Teachers ration food as high cost of living dent schools' budget

Students eating lunch

Students of St Michael’s Secondary School, Mukuru during lunch break. Principals and headteachers are in a dilemma over how to run schools as the rising cost of living exceeds budgets they had prepared at the beginning of the year.

Photo credit: File | Nation Media Group

Principals and headteachers are in a dilemma over how to run schools as the rising cost of living exceeds budgets they had prepared at the beginning of the year.

The teachers now find themselves in a tight corner as they can’t raise fees mid-year, yet the cash they expect from parents and the government is inadequate to run schools efficiently. Moreover, parents owe schools millions of shillings in fee balances and yet the Education ministry prohibits sending learners away.

This year has four school terms as the third term of 2021 spilled into 2022. The first term of 2022 ends this week and the other two will be covered in five months with only brief breaks in-between. As schools close, principals and headteachers are relieved as they had run out of food and had no money to buy more.

Things may get worse

They said things may get worse when they open next term.

Kenya Secondary School Heads Association (Kessha) Chairperson Indimuli Kahi said the price increases have put schools in a difficult situation.

“Every time you ask a supplier for a product, the prices keep going up,” Mr Kahi said.

 Kessha has since written to the Ministry of Education requesting that schools be supplied with grains directly from the National Cereal and Produce Board (NCPB) at a cheaper price, Mr Kahi said.

“At the moment, Kessha cannot advise principals to increase fees, as it’s an illegality and against Ministry of Education guidelines,” he said.

 The most affected are boarding schools because of the high cost of food, electricity and fuel. Day schools are also affected as they charge fees for lunch.

High commodity costs don’t just affect food items but also other operations. Prices for laboratory chemicals and equipment, printing paper, fuel and electricity have all gone up.

Construction projects

Schools that have ongoing construction projects are paying more for construction materials like cement and steel bars, whose prices in the last six months have skyrocketed beyond their provision in the bills of quantities.

“For the first time since I became a principal, we’re closing school with the highest debts owed to suppliers. Worse still, there’s a mismatch between what the students owe and the debts we owe creditors,” a principal from Embu County told Nation.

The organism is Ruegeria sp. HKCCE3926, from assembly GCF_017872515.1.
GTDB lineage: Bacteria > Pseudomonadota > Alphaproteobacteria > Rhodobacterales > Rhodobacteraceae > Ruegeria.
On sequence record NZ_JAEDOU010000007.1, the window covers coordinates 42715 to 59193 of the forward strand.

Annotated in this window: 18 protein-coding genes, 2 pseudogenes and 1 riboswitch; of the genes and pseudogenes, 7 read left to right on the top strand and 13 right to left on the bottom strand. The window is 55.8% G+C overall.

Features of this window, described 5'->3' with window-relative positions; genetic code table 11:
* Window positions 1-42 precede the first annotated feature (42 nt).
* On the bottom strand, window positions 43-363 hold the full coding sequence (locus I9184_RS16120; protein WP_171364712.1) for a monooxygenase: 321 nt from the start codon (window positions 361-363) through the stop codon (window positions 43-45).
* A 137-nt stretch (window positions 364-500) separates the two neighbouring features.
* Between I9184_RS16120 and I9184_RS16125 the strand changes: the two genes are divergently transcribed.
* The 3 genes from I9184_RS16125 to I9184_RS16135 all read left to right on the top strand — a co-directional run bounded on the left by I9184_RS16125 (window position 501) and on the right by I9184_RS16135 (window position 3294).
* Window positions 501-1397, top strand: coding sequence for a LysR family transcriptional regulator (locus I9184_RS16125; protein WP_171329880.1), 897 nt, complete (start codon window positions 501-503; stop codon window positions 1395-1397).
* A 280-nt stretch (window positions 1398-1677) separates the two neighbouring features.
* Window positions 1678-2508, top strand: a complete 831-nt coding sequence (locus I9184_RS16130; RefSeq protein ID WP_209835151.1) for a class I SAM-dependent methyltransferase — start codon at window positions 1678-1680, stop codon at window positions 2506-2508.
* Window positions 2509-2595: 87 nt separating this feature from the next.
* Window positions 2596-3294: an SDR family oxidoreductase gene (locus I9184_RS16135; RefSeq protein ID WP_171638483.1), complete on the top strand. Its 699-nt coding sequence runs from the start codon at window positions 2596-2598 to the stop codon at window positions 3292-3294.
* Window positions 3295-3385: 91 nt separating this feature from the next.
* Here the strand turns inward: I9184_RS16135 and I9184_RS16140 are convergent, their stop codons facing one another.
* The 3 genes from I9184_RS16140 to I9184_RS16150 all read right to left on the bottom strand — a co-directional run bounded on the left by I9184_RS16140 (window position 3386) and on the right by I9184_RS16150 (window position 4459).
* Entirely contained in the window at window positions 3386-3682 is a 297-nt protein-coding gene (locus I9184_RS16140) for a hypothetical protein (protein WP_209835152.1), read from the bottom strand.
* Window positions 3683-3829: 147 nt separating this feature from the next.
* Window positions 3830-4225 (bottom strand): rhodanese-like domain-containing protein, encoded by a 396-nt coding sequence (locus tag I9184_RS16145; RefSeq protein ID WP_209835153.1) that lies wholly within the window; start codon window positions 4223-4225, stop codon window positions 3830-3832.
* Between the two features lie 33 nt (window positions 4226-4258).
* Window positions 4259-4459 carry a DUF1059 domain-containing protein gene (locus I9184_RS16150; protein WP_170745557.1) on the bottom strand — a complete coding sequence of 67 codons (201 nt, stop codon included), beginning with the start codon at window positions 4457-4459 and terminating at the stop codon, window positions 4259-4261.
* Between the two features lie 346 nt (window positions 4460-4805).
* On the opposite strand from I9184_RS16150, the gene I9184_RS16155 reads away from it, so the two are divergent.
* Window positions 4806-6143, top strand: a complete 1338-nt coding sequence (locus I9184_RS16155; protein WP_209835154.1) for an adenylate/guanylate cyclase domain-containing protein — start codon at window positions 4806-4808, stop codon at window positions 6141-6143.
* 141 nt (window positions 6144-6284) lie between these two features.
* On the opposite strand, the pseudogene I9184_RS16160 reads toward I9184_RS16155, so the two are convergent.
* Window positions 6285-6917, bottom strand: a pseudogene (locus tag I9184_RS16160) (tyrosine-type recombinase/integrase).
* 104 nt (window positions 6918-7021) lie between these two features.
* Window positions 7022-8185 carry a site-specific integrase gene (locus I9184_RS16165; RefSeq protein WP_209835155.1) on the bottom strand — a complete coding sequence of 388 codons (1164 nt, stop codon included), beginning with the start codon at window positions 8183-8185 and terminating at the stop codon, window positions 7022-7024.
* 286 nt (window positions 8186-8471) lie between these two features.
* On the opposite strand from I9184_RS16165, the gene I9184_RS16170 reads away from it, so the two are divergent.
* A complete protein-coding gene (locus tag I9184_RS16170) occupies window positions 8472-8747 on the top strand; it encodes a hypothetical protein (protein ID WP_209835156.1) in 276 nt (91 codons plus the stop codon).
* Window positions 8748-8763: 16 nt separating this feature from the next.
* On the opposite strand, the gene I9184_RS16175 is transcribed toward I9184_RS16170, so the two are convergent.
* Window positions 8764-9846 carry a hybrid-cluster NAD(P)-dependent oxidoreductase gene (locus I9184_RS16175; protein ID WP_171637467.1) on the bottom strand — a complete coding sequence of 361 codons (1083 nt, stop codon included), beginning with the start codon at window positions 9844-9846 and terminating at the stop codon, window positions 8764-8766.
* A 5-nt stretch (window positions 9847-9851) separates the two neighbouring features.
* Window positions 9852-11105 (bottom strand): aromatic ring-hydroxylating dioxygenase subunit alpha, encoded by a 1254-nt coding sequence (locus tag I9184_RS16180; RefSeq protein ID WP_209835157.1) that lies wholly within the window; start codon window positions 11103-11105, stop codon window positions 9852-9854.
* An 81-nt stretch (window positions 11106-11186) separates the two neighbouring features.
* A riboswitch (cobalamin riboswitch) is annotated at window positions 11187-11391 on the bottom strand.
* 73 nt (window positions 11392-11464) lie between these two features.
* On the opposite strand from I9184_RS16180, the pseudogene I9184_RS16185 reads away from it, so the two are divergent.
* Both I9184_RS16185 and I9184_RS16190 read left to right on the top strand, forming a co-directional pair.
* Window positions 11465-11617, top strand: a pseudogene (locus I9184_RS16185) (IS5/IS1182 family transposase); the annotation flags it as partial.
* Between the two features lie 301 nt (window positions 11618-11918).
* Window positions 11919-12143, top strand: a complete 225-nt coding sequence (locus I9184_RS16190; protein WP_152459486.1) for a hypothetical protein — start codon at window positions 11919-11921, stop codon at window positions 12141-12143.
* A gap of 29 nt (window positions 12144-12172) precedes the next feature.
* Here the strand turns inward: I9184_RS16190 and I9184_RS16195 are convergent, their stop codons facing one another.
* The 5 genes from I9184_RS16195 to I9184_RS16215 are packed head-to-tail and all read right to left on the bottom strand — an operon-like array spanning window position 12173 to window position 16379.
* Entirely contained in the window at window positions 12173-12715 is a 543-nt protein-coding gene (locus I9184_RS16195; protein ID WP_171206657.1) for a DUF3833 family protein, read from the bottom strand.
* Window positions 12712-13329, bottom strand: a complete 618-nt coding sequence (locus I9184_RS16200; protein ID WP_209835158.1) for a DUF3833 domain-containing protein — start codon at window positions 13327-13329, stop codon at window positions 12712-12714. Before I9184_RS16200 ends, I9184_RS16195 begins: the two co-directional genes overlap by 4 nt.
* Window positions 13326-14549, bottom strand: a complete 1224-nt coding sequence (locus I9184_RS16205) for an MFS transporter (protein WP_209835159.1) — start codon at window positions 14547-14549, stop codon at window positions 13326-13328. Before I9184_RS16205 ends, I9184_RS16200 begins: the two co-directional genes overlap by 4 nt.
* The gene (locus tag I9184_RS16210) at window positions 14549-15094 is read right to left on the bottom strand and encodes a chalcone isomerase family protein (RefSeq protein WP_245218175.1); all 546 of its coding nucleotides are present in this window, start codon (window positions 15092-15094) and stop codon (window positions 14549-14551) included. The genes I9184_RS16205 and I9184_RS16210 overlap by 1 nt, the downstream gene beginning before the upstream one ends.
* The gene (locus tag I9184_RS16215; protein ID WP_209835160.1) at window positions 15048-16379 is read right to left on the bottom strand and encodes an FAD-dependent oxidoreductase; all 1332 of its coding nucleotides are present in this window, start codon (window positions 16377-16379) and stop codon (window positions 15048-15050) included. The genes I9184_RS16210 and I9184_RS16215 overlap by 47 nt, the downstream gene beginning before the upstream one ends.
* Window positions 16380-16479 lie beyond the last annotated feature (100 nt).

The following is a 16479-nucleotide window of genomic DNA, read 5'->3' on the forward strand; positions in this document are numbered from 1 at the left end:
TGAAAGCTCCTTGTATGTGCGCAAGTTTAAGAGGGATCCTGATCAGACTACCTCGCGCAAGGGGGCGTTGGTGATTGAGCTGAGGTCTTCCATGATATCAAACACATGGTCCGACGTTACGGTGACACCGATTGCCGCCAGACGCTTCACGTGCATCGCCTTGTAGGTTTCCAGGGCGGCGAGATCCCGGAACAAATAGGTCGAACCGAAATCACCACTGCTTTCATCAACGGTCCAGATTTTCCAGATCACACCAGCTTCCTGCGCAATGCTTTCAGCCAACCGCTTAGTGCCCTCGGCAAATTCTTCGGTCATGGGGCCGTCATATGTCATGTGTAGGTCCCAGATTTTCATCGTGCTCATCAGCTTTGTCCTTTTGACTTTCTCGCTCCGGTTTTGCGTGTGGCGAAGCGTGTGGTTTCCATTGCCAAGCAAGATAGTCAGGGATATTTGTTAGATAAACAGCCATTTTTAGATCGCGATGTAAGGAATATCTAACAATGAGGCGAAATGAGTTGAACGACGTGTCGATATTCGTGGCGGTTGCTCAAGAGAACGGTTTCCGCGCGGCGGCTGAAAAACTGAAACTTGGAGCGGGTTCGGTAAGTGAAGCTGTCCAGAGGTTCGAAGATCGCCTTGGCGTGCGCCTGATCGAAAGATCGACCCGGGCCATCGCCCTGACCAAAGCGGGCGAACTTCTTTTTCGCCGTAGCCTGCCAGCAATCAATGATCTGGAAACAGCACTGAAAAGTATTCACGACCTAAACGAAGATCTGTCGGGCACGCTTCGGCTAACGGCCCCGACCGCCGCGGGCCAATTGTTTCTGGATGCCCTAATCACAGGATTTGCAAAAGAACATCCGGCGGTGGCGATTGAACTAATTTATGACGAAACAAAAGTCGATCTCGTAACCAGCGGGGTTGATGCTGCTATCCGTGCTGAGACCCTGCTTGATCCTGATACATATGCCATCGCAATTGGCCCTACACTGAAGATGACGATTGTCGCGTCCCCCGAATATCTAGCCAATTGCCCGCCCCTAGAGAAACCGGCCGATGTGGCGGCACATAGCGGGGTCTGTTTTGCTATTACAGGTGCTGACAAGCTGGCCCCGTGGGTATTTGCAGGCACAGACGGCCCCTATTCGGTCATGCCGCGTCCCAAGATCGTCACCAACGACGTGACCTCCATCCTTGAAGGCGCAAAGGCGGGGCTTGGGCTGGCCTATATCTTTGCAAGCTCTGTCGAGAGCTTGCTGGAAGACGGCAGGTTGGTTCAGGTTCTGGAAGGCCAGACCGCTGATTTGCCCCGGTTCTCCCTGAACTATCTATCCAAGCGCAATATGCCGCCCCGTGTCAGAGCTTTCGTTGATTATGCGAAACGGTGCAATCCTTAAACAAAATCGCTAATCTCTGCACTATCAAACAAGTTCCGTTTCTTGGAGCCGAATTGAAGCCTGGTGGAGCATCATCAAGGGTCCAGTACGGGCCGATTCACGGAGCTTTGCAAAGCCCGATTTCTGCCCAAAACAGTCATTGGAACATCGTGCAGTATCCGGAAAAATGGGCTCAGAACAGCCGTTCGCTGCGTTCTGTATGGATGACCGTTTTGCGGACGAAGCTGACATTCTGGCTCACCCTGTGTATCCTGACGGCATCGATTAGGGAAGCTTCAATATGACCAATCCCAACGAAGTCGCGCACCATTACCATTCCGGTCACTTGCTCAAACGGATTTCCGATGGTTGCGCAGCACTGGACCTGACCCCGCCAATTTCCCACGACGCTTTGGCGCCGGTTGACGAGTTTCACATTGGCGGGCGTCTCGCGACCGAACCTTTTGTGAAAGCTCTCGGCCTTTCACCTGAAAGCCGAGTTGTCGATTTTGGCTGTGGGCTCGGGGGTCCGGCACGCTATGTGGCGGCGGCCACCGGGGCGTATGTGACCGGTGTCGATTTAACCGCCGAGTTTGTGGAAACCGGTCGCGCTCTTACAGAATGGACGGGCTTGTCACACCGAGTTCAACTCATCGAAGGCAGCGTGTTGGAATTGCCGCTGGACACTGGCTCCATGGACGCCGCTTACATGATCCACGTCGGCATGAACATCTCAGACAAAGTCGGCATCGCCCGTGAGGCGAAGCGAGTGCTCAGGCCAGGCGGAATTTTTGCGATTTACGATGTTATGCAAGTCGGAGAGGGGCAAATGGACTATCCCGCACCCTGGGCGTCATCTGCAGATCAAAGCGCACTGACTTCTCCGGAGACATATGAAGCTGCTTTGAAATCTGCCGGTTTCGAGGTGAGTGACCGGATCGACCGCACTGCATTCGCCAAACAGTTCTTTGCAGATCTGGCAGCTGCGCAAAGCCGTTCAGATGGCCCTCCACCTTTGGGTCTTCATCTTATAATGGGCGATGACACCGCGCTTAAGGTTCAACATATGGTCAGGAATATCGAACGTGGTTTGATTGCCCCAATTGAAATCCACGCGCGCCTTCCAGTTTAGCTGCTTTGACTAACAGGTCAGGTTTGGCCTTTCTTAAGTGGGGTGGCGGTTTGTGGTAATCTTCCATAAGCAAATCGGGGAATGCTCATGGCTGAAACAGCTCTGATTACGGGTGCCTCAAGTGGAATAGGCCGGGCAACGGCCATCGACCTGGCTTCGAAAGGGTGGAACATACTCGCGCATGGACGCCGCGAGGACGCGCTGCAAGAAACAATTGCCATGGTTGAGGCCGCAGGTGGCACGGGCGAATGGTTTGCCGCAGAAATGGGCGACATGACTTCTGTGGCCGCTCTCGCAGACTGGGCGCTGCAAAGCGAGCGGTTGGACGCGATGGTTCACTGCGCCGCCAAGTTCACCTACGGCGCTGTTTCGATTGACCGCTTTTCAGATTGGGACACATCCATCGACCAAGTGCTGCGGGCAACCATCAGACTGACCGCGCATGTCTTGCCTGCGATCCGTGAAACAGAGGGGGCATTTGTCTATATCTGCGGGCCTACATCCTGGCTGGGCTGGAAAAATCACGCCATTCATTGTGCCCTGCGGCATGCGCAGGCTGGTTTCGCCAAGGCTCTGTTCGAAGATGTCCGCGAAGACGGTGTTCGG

Some schools have reduced meal portions for students while others stopped offering items like tea at break time to cope with the harsh economic times.

The cost of dry maize and maize flour—a stable food in many schools — has doubled from January this year. Speaking to the Nation yesterday, Kenya Union of Post Primary Education Teachers Secretary-General Akelo Misori said high food and energy prices have put a big strain on the running of schools.

Parents already overburdened

“Our principals are trying their best to absorb these costs, knowing well that parents are already overburdened at home. The only way out is for the government to provide a stimulus package to schools,” he said.

In January, a 90kg bag of maize was averaging Sh3,000 but is currently going for as high as Sh6,500. It’s more expensive in some regions.

On Tuesday, Agriculture Cabinet Secretary Peter Munya announced that, from July, the government will remove all levies on imported maize in order to lower its cost.

However, it is not just the cost of maize which has gone up. A 50kg bag of rice is retailing at an average of Sh6,400 whereas in January it cost Sh5,000.

Equally, a 90kg bag of beans that cost Sh7,000 in January is now going for Sh9,500 on average.

Early this year, a 2kg packet of maize was retailing at Sh188 but has now hit the Sh200 mark. The cost of other items like cooking oil and vegetables has also gone up.

Unable to clear fee balances

Kenya National Association of Parents Chairman Nicholas Maiyo told Nation that some parents are unable to clear fee balances or even feed their families.

Early Learning and Basic Education Principal Secretary Julius Jwan said the ministry is engaging the NCPB to sell grains directly to schools at cheaper prices.

“But principals need to negotiate with parents on payment of fees. There’s no question about [that]. The government covers tuition expenses and parents should meet the cost of boarding and meals,” he said. 

He, however, ruled out the possibility of increasing school fees mid-year, arguing that schools terms have been shortened but the capitation to schools was not reduced.


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